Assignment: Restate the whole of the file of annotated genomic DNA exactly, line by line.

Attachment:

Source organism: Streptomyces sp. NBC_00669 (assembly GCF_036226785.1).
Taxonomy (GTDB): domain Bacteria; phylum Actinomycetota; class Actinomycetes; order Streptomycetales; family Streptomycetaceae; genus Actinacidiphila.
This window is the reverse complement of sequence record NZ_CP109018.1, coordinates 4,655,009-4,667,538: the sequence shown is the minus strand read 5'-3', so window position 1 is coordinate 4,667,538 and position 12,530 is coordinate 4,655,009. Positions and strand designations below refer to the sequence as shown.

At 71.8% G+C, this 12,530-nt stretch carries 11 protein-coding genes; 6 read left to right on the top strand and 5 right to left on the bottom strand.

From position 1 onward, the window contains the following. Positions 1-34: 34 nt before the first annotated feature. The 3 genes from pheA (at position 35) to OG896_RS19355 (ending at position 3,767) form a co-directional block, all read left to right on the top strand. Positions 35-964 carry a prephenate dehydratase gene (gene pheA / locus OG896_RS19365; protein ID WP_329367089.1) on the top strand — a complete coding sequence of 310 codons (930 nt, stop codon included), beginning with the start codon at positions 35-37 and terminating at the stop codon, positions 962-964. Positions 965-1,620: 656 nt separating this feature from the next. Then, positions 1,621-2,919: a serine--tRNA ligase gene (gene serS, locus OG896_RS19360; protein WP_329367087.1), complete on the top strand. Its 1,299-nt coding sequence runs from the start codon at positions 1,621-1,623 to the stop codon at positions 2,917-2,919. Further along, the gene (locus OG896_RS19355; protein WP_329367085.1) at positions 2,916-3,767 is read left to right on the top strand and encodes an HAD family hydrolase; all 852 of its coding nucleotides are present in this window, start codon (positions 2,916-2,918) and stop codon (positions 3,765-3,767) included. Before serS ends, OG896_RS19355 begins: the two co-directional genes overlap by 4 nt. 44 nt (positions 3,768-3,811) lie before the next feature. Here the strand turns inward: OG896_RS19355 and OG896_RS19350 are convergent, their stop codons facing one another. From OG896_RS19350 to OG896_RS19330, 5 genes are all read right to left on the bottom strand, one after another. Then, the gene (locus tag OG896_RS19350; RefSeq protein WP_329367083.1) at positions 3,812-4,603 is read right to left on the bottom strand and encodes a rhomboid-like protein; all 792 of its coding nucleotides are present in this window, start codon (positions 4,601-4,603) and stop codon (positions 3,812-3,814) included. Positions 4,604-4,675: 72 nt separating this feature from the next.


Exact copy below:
Source organism: Streptomyces sp. NBC_00669 (assembly GCF_036226785.1).
Taxonomy (GTDB): domain Bacteria; phylum Actinomycetota; class Actinomycetes; order Streptomycetales; family Streptomycetaceae; genus Actinacidiphila.
This window is the reverse complement of sequence record NZ_CP109018.1, coordinates 4,655,009-4,667,538: the sequence shown is the minus strand read 5'-3', so window position 1 is coordinate 4,667,538 and position 12,530 is coordinate 4,655,009. Positions and strand designations below refer to the sequence as shown.

At 71.8% G+C, this 12,530-nt stretch carries 11 protein-coding genes; 6 read left to right on the top strand and 5 right to left on the bottom strand.

From position 1 onward, the window contains the following. Positions 1-34: 34 nt before the first annotated feature. The 3 genes from pheA (at position 35) to OG896_RS19355 (ending at position 3,767) form a co-directional block, all read left to right on the top strand. Positions 35-964 carry a prephenate dehydratase gene (gene pheA / locus OG896_RS19365; protein ID WP_329367089.1) on the top strand — a complete coding sequence of 310 codons (930 nt, stop codon included), beginning with the start codon at positions 35-37 and terminating at the stop codon, positions 962-964. Positions 965-1,620: 656 nt separating this feature from the next. Then, positions 1,621-2,919: a serine--tRNA ligase gene (gene serS, locus OG896_RS19360; protein WP_329367087.1), complete on the top strand. Its 1,299-nt coding sequence runs from the start codon at positions 1,621-1,623 to the stop codon at positions 2,917-2,919. Further along, the gene (locus OG896_RS19355; protein WP_329367085.1) at positions 2,916-3,767 is read left to right on the top strand and encodes an HAD family hydrolase; all 852 of its coding nucleotides are present in this window, start codon (positions 2,916-2,918) and stop codon (positions 3,765-3,767) included. Before serS ends, OG896_RS19355 begins: the two co-directional genes overlap by 4 nt. 44 nt (positions 3,768-3,811) lie before the next feature. Here the strand turns inward: OG896_RS19355 and OG896_RS19350 are convergent, their stop codons facing one another. From OG896_RS19350 to OG896_RS19330, 5 genes are all read right to left on the bottom strand, one after another. Then, the gene (locus tag OG896_RS19350; RefSeq protein WP_329367083.1) at positions 3,812-4,603 is read right to left on the bottom strand and encodes a rhomboid-like protein; all 792 of its coding nucleotides are present in this window, start codon (positions 4,601-4,603) and stop codon (positions 3,812-3,814) included. Positions 4,604-4,675: 72 nt separating this feature from the next.